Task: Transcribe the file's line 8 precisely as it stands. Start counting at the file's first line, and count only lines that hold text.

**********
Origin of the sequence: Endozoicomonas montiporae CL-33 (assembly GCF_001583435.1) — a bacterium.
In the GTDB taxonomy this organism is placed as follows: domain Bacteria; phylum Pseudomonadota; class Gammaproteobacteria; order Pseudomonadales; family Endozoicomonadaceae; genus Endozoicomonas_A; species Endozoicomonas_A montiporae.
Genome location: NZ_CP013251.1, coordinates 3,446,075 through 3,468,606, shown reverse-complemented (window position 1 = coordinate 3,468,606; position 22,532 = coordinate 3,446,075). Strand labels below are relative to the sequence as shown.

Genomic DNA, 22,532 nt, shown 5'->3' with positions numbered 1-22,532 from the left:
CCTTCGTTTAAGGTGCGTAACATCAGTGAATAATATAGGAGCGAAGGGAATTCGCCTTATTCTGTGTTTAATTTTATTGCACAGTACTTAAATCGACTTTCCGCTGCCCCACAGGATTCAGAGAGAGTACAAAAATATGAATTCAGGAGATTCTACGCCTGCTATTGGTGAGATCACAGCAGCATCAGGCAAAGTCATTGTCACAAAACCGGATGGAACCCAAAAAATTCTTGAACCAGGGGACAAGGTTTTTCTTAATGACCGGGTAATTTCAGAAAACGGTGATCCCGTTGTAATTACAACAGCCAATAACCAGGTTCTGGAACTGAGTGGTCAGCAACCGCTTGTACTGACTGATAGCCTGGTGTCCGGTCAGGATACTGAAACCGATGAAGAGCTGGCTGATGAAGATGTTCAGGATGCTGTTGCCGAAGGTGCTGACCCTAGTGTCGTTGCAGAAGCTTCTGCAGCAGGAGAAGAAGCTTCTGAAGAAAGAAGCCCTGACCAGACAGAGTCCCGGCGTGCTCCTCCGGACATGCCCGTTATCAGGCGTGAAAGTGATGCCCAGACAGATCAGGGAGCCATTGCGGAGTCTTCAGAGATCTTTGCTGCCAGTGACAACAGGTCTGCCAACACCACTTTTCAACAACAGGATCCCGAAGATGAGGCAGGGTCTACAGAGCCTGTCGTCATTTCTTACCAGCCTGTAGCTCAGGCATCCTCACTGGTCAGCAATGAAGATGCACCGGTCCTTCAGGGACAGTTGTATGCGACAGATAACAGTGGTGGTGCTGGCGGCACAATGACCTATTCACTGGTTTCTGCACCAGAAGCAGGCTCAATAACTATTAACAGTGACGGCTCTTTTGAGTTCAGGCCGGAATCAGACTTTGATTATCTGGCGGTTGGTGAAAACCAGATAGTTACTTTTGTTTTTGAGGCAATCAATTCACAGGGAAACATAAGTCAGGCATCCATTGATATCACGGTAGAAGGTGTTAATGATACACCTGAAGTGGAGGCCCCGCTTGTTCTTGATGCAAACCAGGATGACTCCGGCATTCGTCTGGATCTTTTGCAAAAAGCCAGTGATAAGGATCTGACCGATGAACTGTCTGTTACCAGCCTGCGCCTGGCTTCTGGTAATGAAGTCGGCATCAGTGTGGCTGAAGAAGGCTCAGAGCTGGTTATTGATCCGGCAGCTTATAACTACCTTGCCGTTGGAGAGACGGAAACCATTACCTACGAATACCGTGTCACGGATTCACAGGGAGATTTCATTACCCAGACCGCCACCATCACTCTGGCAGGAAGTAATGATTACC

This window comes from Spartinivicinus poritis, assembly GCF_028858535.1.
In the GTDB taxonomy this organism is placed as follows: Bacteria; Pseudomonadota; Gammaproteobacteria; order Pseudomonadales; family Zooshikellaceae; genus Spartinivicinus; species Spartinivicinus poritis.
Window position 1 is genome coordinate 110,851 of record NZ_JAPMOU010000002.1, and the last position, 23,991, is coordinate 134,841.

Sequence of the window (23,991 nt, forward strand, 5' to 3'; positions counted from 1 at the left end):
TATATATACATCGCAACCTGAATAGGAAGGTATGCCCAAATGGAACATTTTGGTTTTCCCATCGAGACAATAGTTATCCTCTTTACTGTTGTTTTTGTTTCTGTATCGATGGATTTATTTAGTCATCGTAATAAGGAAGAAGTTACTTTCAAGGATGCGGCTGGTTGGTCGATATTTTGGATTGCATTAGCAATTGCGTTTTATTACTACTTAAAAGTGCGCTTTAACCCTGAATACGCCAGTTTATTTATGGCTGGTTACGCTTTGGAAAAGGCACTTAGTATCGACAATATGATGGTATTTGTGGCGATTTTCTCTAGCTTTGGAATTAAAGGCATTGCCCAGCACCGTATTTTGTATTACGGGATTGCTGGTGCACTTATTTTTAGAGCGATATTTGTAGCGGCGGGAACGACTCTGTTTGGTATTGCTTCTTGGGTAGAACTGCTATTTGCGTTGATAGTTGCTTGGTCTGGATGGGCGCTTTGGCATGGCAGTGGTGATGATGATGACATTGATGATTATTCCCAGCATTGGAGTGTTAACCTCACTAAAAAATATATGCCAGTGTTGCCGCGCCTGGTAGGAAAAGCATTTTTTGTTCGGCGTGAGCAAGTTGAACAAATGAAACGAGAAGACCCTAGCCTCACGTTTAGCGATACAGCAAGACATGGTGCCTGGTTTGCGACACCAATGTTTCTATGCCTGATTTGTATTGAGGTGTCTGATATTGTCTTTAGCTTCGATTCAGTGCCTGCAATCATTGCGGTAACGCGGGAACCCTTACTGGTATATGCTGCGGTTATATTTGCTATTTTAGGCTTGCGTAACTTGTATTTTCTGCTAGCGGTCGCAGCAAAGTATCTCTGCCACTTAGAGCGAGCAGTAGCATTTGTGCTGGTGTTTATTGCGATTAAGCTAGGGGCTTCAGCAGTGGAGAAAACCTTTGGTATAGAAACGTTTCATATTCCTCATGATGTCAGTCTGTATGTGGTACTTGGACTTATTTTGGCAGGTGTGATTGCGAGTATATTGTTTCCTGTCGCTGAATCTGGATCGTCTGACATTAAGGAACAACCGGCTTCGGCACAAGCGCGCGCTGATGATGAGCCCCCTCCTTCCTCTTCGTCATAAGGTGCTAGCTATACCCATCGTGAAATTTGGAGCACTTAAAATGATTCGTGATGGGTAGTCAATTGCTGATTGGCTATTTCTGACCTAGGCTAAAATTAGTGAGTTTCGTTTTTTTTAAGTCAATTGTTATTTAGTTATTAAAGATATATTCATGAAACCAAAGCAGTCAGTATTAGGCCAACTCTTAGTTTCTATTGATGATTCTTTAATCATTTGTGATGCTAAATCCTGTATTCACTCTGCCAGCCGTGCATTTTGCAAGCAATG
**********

Window position 1 is genome coordinate 110,851 of record NZ_JAPMOU010000002.1, and the last position, 23,991, is coordinate 134,841.